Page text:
Sisters of Fortune

Jehanne Wake Sisters of Fortune USA edition
Sisters of Fortune - USA
front cover

The first American heiresses to cross the Atlantic Marianne, Bess, Louisa, and Emily Caton were descended from the first settlers in Maryland, and brought up by their grandfather Charles Carroll, a Signer of the Declaration of Independence.

These Catholic Southern belles were expected to 'marry a Plantation'. But they were independent, fascinated by politics, clever with money, romantic in mood.

In London, Marianne, Bess and Louisa forged their own destinies in the face of intense prejudice, against both Americans and Catholics. Marianne's sister-in-law Betsy ended up married to Napoleon's younger brother Joseph, to the Emperor's fury, and found herself abandoned in Paris.

Marianne Caton eventually married the Duke of Wellington’s elder brother the Marquess Wellesley and became the first American lady in waiting to Queen Adelaide.


Sisters of Fortune
UK front cover

Bess Caton used her social position to speculate successfully on the stock market.

Louisa Caton eventually became the first American Duchess of Leeds and a friend of Queen Victoria.

Emily Caton only ever wanted to stay at home in Maryland, running the large family houses.

Based on intimate unpublished letters this book explores the love between sisters and Anglo-American relations in the nineteenth century. It is also a story of money, of the power it gave these women, particularly over the men in their lives, and how it shaped social and even international relations round them.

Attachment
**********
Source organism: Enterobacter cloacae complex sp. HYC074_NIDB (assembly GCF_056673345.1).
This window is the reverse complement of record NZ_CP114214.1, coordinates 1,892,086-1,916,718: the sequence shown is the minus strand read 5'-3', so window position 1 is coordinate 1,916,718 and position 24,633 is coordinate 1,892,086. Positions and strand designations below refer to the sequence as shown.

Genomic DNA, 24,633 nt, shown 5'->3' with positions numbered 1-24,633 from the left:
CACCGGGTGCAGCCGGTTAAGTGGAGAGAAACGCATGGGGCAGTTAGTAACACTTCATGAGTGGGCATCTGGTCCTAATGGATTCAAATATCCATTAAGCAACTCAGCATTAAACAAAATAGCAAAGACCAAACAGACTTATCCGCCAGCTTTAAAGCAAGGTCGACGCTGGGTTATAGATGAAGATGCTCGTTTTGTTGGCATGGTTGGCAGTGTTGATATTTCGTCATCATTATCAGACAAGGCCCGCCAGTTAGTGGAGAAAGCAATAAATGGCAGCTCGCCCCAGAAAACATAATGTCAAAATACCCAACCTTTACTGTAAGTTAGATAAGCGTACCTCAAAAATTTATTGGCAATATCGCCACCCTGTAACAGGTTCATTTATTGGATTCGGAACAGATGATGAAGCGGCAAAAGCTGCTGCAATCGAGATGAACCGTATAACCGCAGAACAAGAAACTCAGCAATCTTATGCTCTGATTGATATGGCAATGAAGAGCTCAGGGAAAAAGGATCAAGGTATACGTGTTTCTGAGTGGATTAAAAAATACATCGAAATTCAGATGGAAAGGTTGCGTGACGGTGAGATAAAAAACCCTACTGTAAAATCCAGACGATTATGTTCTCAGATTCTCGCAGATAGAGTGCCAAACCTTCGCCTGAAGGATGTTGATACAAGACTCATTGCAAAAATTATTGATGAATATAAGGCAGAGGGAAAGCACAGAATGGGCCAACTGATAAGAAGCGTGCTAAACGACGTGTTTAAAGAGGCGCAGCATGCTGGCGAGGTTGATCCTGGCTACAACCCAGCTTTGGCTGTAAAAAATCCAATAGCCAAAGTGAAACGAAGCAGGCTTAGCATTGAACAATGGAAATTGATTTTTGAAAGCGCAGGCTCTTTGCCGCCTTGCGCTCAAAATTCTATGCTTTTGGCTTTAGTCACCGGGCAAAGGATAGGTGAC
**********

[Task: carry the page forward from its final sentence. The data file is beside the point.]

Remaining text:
USA Publication: Touchstone April 2011

See Reviews

Kleinwort Benson, The History of Two Families in Banking

Jehanne Wake Kleinwort Benson The history of two families in banking
Kleinwort Benson, The
History of Two Families in

Jehanne was given unrestricted access to the bank's archives and staff and has drawn upon a wealth of original sources to furnish this lively and readable history of the members of two banking dynasties and their boardroom successors.

The story is as much a human drama as a financial history telling of the families with whom they married and formed partnerships, the book evokes their feuds and friendships, their successes and failures, set against the background of more than two hundred years of social and business history.

It covers the medieval beginnings in Holstein and the Lake District to Hamburg, Cuba, and Liverpool, before arriving in the 1850s in London. There they founded two very different merchant banks, which merged in 1967 to create Kleinwort Benson Lonsdale, later Kleinwort Benson.

The Kleinwort Benson story mirrors both the spectacular growth of English capital and its often turbulent side-effects.

UK Publication: Oxford University Press 1997

USA Publication: Oxford University Press 1997

See Reviews

Princess Louise: Queen Victoria’s Unconventional Daughter

Jehanne Wake Princess Louise, Queen Victoria
Princess Louise, Queen
Victoria's Unconventional

Princess Louise was Queen Victoria’s sixth child and her most independent daughter. Born in 1848, her long and eventful life spanned almost a century of violently changing social and political history. She died on the outbreak of World War II.

She was a talented artist and sculptor who attended art school at a time when such a thing was unheard of for a young royal woman.

She was a protofeminist who smoked, had a genuine impulse to help others, and possessed both a sharp tongue and a sense of humour.

She was also the first daughter of a sovereign to marry a commoner, the Marquis of Lorne, and live in Canada when he became Governor General in 1878-1883. His appointment allowed her to travel extensively there and in the American Wild West.

UK Publication: Harper Collins 1998

See Reviews

You are here: Books